Orthopedic Physical Therapists Prineville OR

Orthopedic physical therapists diagnose and treat injuries of the muscular and skeletal systems. Orthopedic injuries and problems include repetitive strain injuries, ankle sprain, and osteoarthritis. Read on to learn more and to gain access to expert orthopedic physical therapists in Prineville, OR.

Burket Bradley J Md
(541) 447-1008
1251 NE Elm St
Prineville, OR
Industry
Osteopath (DO), Physical Therapist

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Rebound Physical Therapy Llc
(541) 416-7476
425 N Main St
Prineville, OR
Industry
Physical Therapist

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Peak Performance Physical Therapy
(541) 923-0410
450 NW Greenwood Ave
Redmond, OR
Industry
Physical Therapist

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Rebound Physical Therapy
(541) 416-7476
427 North Main St
Prineville, OR
 
St. Charles Medical Center - Redmond Home Health Dept.
(541) 388-7796
1253 N. Canal Blvd.
Redmond, OR
 
Smith Ken W Physcl Therpst
(541) 447-6846
260 NE 4th St
Prineville, OR
Industry
Physical Therapist

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Therapy Rebound Physical
(541) 548-0593
974 SW Veterans Way
Redmond, OR
Industry
Physical Therapist

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Rebound Physical Therapy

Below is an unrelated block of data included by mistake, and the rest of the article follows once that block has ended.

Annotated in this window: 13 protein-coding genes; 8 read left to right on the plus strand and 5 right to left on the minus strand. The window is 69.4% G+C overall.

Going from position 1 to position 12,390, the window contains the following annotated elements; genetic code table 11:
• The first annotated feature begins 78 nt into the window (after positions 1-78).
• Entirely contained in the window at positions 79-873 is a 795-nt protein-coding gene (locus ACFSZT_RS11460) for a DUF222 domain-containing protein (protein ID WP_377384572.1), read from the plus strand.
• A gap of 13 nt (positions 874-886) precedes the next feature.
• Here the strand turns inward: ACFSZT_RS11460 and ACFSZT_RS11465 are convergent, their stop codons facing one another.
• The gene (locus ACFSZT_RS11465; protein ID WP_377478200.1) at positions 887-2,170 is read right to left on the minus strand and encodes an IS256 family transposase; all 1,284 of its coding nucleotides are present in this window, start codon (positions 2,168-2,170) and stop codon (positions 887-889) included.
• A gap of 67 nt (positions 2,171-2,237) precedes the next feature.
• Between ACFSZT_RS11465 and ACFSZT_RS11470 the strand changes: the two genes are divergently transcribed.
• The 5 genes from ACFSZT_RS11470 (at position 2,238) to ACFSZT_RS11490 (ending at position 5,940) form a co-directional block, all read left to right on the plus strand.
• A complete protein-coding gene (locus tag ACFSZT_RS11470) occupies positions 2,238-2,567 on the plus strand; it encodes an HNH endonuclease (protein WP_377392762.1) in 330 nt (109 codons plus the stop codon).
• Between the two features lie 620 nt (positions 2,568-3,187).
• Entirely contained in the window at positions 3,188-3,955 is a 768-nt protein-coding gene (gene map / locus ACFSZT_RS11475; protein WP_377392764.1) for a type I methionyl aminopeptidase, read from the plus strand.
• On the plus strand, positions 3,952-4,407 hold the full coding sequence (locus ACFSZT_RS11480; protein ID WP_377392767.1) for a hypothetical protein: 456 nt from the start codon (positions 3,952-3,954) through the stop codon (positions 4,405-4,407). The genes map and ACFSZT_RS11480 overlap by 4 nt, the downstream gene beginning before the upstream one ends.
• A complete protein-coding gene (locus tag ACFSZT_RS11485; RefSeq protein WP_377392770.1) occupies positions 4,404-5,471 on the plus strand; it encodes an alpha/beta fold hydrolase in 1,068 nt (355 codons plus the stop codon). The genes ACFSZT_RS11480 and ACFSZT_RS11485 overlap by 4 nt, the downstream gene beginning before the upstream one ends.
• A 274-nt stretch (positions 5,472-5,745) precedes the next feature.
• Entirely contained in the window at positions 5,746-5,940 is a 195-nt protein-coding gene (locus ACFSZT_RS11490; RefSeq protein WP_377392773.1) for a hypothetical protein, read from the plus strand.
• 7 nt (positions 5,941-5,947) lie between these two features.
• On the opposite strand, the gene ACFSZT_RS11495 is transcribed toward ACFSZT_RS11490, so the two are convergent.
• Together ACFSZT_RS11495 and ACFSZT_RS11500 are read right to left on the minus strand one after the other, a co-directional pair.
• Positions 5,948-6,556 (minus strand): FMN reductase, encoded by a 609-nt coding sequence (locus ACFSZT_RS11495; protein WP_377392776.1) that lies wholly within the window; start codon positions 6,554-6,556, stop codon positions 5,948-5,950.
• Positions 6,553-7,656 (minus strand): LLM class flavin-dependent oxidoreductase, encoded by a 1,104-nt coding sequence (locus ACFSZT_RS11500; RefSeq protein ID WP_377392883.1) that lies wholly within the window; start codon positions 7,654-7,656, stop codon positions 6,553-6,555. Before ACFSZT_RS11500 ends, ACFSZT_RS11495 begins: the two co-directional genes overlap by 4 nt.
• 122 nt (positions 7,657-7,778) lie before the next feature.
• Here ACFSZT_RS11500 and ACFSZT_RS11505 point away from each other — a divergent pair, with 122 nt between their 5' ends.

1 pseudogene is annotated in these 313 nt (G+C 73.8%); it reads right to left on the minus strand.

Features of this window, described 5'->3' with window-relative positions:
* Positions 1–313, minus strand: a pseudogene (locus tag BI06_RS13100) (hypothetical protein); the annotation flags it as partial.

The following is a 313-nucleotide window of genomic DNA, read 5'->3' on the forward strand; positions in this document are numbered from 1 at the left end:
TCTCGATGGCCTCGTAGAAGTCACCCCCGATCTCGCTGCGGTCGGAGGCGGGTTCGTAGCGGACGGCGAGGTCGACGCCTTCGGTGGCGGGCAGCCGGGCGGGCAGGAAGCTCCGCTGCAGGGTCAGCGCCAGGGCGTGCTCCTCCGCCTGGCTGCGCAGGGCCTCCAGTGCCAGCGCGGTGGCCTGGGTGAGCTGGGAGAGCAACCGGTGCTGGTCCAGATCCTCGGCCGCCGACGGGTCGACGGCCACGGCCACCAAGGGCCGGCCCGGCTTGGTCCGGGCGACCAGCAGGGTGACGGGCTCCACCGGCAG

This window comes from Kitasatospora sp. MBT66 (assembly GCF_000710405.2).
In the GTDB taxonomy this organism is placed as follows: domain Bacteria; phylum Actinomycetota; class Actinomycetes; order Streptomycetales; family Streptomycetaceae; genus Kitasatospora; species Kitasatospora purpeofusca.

(541) 504-2350
974 SW Veterans Way Ste 4
Redmond, OR
Industry
Physical Therapist

Data Provided By:
Prineville Physical Therapy
(541) 447-6846
260 Northwest 4th St
Prineville, OR
 
Blackwell Sam PT Cascade Rehab
(541) 923-1436
2441 Southwest Canal Blvd
Redmond, OR
 
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Physical Therapists Give Hands-On Help for People with Knee Osteoarthritis

New evidence shows that special hands-on treatment given by trained physical therapists helps ease pain and stiffness in patients with knee osteoarthritis. The manual treatments used by the physical therapists in this study included hands-on tissue work, graded joint movements, and stretching. These treatments have been shown to calm pain and inflammation, help joints move better, and relax muscles.

Eighty-three patients were randomly placed in either a treatment group or a control group. Both groups were given a survey about their pain. They were also tested to see how far they could walk in a six-minute period. Then the patients went to therapy two times each week for a total of four weeks.

Along with manual therapies, the patients in the treatment group also did standard knee exercises in the clinic and at home. Participants in the control group were only given mock ultrasound treatments set at the lowest possible level, too low to really help their knee problem. This group was also told not to do anything different in the way of exercise or activity.

In the first few visits, people given manual treatments reported feeling 20 to 40 percent better. All patients again took the survey and did the walking test at eight weeks and then at one year after starting the therapy. Participants in the treatment group showed significant improvements according to the survey, and they walked further during the six-minute walk test. Compared to the control group, the patie...

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